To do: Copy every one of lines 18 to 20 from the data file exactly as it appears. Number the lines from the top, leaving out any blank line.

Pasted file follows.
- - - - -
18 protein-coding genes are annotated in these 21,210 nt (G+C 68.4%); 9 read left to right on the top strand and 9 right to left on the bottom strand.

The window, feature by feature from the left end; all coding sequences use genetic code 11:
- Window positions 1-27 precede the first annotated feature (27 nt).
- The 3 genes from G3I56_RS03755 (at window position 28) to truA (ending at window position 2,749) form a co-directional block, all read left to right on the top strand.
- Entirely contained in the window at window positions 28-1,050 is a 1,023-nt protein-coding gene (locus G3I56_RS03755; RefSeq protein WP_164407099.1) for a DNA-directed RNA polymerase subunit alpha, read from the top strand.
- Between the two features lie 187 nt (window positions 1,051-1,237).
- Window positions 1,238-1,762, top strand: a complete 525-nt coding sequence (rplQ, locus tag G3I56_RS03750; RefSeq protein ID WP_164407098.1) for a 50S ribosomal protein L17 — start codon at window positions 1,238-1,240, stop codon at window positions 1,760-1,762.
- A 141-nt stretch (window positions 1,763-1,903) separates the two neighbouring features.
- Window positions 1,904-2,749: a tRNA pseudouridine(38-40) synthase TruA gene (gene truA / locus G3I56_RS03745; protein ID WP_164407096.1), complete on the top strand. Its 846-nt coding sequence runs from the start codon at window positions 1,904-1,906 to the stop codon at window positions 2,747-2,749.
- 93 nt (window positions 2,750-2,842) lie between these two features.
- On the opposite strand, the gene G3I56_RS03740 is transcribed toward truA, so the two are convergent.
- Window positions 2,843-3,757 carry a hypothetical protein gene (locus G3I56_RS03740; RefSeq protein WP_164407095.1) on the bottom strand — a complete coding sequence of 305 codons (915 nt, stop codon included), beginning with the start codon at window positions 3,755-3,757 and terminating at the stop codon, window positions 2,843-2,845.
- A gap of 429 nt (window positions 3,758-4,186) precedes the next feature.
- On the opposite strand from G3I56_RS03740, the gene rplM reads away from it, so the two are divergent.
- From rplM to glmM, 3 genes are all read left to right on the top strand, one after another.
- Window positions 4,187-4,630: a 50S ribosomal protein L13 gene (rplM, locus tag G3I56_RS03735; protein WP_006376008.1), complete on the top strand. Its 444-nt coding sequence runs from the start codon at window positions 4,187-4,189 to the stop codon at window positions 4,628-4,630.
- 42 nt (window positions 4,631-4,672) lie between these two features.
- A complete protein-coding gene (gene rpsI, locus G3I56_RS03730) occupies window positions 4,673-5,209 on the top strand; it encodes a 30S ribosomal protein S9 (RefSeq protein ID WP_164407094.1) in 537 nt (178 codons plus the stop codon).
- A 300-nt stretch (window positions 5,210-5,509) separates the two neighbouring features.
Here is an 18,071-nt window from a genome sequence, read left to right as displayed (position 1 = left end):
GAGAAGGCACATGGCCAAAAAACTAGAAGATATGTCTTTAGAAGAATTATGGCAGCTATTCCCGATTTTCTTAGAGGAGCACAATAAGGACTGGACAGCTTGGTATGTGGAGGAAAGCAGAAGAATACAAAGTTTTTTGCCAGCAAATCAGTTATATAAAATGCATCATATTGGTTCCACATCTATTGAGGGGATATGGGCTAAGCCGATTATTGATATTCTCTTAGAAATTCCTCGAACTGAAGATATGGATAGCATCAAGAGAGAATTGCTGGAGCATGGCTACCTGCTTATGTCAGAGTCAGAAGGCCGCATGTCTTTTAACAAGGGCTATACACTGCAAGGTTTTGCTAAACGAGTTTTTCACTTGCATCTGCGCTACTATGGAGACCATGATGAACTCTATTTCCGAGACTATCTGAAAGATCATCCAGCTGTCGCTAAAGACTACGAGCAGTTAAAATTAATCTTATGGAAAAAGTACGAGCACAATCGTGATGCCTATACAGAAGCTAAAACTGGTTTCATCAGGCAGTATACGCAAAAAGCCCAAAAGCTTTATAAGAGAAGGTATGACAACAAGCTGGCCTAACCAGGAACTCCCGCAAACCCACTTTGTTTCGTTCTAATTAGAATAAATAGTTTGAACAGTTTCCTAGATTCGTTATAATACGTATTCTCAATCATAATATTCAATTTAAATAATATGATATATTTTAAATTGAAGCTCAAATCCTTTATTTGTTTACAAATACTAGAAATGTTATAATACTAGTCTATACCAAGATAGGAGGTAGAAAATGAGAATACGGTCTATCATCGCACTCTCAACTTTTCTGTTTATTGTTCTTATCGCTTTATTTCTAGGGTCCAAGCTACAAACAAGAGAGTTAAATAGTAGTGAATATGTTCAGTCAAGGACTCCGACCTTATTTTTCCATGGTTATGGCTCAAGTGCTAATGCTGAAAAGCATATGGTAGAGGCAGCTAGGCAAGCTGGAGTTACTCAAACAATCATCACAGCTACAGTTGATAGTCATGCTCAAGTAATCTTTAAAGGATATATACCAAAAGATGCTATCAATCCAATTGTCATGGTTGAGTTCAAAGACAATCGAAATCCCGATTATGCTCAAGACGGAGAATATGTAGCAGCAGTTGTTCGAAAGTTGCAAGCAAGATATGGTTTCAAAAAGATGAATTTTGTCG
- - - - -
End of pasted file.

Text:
- A complete protein-coding gene (gene rpsI, locus G3I56_RS03730) occupies window positions 4,673-5,209 on the top strand; it encodes a 30S ribosomal protein S9 (RefSeq protein ID WP_164407094.1) in 537 nt (178 codons plus the stop codon).
- A 300-nt stretch (window positions 5,210-5,509) separates the two neighbouring features.
Here is an 18,071-nt window from a genome sequence, read left to right as displayed (position 1 = left end):